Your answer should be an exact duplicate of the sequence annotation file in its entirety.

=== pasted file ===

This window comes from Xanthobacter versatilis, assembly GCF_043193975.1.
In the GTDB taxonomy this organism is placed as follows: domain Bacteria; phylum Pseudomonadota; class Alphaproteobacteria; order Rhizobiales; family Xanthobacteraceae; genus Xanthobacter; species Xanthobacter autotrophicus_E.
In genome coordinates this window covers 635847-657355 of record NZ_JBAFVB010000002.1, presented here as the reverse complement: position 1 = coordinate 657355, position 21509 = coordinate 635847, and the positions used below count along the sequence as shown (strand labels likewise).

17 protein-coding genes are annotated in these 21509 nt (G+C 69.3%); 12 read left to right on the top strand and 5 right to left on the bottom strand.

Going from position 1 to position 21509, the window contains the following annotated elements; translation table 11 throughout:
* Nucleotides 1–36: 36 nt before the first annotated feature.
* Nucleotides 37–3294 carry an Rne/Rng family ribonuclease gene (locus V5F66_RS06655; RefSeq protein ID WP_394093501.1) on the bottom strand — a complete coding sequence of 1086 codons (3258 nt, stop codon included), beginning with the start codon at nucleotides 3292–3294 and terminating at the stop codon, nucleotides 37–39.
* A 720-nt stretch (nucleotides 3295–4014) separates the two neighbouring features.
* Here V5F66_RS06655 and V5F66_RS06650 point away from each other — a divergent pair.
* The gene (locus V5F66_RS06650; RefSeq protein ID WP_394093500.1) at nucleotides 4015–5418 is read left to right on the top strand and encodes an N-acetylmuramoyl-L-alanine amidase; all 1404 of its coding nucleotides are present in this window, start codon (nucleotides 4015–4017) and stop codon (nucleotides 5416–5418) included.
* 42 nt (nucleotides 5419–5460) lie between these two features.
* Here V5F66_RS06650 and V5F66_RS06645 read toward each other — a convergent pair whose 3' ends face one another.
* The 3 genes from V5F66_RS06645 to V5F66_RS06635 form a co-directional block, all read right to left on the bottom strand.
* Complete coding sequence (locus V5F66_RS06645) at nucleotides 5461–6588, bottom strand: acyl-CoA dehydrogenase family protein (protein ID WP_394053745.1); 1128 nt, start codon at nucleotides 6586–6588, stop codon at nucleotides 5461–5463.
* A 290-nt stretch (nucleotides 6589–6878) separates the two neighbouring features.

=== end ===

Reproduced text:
This window comes from Xanthobacter versatilis, assembly GCF_043193975.1.
In the GTDB taxonomy this organism is placed as follows: domain Bacteria; phylum Pseudomonadota; class Alphaproteobacteria; order Rhizobiales; family Xanthobacteraceae; genus Xanthobacter; species Xanthobacter autotrophicus_E.
In genome coordinates this window covers 635847-657355 of record NZ_JBAFVB010000002.1, presented here as the reverse complement: position 1 = coordinate 657355, position 21509 = coordinate 635847, and the positions used below count along the sequence as shown (strand labels likewise).

17 protein-coding genes are annotated in these 21509 nt (G+C 69.3%); 12 read left to right on the top strand and 5 right to left on the bottom strand.

Going from position 1 to position 21509, the window contains the following annotated elements; translation table 11 throughout:
* Nucleotides 1–36: 36 nt before the first annotated feature.
* Nucleotides 37–3294 carry an Rne/Rng family ribonuclease gene (locus V5F66_RS06655; RefSeq protein ID WP_394093501.1) on the bottom strand — a complete coding sequence of 1086 codons (3258 nt, stop codon included), beginning with the start codon at nucleotides 3292–3294 and terminating at the stop codon, nucleotides 37–39.
* A 720-nt stretch (nucleotides 3295–4014) separates the two neighbouring features.
* Here V5F66_RS06655 and V5F66_RS06650 point away from each other — a divergent pair.
* The gene (locus V5F66_RS06650; RefSeq protein ID WP_394093500.1) at nucleotides 4015–5418 is read left to right on the top strand and encodes an N-acetylmuramoyl-L-alanine amidase; all 1404 of its coding nucleotides are present in this window, start codon (nucleotides 4015–4017) and stop codon (nucleotides 5416–5418) included.
* 42 nt (nucleotides 5419–5460) lie between these two features.
* Here V5F66_RS06650 and V5F66_RS06645 read toward each other — a convergent pair whose 3' ends face one another.
* The 3 genes from V5F66_RS06645 to V5F66_RS06635 form a co-directional block, all read right to left on the bottom strand.
* Complete coding sequence (locus V5F66_RS06645) at nucleotides 5461–6588, bottom strand: acyl-CoA dehydrogenase family protein (protein ID WP_394053745.1); 1128 nt, start codon at nucleotides 6586–6588, stop codon at nucleotides 5461–5463.
* A 290-nt stretch (nucleotides 6589–6878) separates the two neighbouring features.